What ‘A Christmas Story’ Taught Us About Adapting

Hopefully, your Christmas turkey won’t be attacked by a pack of neighboring dogs running through the back door like in the 1983 classic film A Christmas Story. However, just in case your kid feigns an icicle attack to cover that he almost shot his eye out and said shenanigans lead to the open door for dogs to come in…just remember to be open to other dinner plans.

Not even Ralphie’s loving and patient mom was about to go back in that kitchen to fix another turkey. It was the the middle of the afternoon on Christmas! That’s why dad took Christmas day by the horns and rustled his family together before their tastebuds could fully recognize what they were going to miss. In the process, Ralphie and his family got introduced to something new for Christmas—Peking duck, a traditional northern Chinese dish often distinguished by it’s crispy golden brown skin.

Peking duck, Photo Credit: Pixabay

I saw this movie when I had just turned 12 years old. I didn’t see it on the 24-hour TBS marathon; I saw it at a movie theatre in Manhattan in 1983. And oh my goodness, A Christmas Story was one of the funniest movies I had ever seen. There was a true LOL moment in pretty much every scene.

It’s the end of the movie, however, that brought the true culinary teachable moment. This is when this Brooklyn-born, Queens living girl learned that Christmas dinner didn’t have to be served at home or over the river and through the woods at Grandma’s house.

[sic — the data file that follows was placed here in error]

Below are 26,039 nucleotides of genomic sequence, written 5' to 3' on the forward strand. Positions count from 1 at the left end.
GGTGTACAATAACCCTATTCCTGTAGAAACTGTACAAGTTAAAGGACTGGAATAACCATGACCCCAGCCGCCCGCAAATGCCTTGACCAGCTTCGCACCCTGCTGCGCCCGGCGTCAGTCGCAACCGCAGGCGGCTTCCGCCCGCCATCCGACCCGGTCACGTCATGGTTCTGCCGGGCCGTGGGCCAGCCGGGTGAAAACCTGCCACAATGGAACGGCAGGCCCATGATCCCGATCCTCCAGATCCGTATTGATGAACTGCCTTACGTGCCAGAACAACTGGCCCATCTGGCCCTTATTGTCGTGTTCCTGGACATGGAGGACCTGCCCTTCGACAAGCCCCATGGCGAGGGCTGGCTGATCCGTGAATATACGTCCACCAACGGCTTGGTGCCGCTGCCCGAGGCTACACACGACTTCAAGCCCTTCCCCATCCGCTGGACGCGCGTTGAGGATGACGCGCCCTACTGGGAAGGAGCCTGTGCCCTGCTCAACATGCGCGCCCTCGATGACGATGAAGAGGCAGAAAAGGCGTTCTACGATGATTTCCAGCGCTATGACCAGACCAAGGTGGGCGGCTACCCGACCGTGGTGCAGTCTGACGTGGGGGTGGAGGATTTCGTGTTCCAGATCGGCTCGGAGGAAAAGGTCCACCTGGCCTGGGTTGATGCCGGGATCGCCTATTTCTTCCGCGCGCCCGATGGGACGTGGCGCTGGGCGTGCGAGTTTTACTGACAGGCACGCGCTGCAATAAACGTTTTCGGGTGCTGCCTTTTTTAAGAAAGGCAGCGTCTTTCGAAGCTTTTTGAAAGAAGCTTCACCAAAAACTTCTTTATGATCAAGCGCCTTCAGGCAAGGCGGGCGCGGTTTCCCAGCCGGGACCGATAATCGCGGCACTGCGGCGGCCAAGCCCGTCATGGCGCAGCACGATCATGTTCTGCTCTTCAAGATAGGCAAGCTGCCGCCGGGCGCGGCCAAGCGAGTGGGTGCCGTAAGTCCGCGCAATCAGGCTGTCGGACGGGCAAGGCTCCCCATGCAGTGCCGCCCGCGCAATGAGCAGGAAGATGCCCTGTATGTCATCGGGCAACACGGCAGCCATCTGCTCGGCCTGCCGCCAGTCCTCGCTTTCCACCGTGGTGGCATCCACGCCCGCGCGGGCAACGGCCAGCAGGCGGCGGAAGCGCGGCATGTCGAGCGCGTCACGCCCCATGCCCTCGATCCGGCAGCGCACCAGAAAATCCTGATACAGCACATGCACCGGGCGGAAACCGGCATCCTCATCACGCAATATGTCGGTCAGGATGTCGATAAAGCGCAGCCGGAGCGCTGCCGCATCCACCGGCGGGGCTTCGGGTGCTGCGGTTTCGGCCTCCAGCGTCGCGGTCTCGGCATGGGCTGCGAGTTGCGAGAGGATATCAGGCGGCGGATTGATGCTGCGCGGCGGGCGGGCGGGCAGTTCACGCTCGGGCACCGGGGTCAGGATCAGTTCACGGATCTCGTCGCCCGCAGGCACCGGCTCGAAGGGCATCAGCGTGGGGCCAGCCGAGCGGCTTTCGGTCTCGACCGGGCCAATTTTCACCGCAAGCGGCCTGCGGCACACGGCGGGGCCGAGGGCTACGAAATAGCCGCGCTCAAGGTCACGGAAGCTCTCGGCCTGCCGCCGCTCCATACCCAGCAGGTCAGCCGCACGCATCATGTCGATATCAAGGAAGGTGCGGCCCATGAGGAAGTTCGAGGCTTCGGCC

More revelations…Christmas dinner didn’t have to include a turkey, and in some cultures they actually cook and eat their bird with the head attached. This may sound basic to you but these were monumental discoveries for a kid that wasn’t growing up in the age of 24-hour cooking channels and culturally specific foodie shows.

Watching A Christmas Story became a reference point for me to want to shake it up when it comes to the Christmas meal. In fact, when I spent my first Christmas out of the country in Puerto Rico, the culture was different, the food was not mom’s, grandma’s or any one of my aunties’. Nonetheless, it was all okay. And I even knew exactly what to order… I went for the duck.

Published by princessindia28

As editor for the MultiCulturalCookingNetwork.net website, and as a general practice, I'm living my life in editing mode. It makes it easier to fix mistakes.

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